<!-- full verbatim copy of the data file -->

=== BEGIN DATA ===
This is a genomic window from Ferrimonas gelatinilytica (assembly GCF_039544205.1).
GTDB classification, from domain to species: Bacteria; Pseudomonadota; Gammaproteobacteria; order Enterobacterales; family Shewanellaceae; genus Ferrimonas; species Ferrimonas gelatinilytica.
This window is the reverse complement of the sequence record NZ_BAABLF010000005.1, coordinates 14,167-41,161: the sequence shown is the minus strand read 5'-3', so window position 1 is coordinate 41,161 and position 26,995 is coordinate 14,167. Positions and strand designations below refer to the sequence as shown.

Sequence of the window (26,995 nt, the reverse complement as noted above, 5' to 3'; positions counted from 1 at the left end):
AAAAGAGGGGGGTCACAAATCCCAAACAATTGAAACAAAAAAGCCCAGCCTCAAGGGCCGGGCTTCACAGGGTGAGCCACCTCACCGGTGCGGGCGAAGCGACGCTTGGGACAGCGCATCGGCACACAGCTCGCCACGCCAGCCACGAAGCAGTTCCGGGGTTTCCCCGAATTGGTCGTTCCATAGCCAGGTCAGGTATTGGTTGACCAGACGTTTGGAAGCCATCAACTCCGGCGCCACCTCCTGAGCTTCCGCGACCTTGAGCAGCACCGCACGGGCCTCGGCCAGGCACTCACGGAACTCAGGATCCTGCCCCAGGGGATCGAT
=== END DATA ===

This is a genomic window from Ferrimonas gelatinilytica (assembly GCF_039544205.1).
GTDB classification, from domain to species: Bacteria; Pseudomonadota; Gammaproteobacteria; order Enterobacterales; family Shewanellaceae; genus Ferrimonas; species Ferrimonas gelatinilytica.
This window is the reverse complement of the sequence record NZ_BAABLF010000005.1, coordinates 14,167-41,161: the sequence shown is the minus strand read 5'-3', so window position 1 is coordinate 41,161 and position 26,995 is coordinate 14,167. Positions and strand designations below refer to the sequence as shown.

Sequence of the window (26,995 nt, the reverse complement as noted above, 5' to 3'; positions counted from 1 at the left end):
AAAAGAGGGGGGTCACAAATCCCAAACAATTGAAACAAAAAAGCCCAGCCTCAAGGGCCGGGCTTCACAGGGTGAGCCACCTCACCGGTGCGGGCGAAGCGACGCTTGGGACAGCGCATCGGCACACAGCTCGCCACGCCAGCCACGAAGCAGTTCCGGGGTTTCCCCGAATTGGTCGTTCCATAGCCAGGTCAGGTATTGGTTGACCAGACGTTTGGAAGCCATCAACTCCGGCGCCACCTCCTGAGCTTCCGCGACCTTGAGCAGCACCGCACGGGCCTCGGCCAGGCACTCACGGAACTCAGGATCCTGCCCCAGGGGATCGAT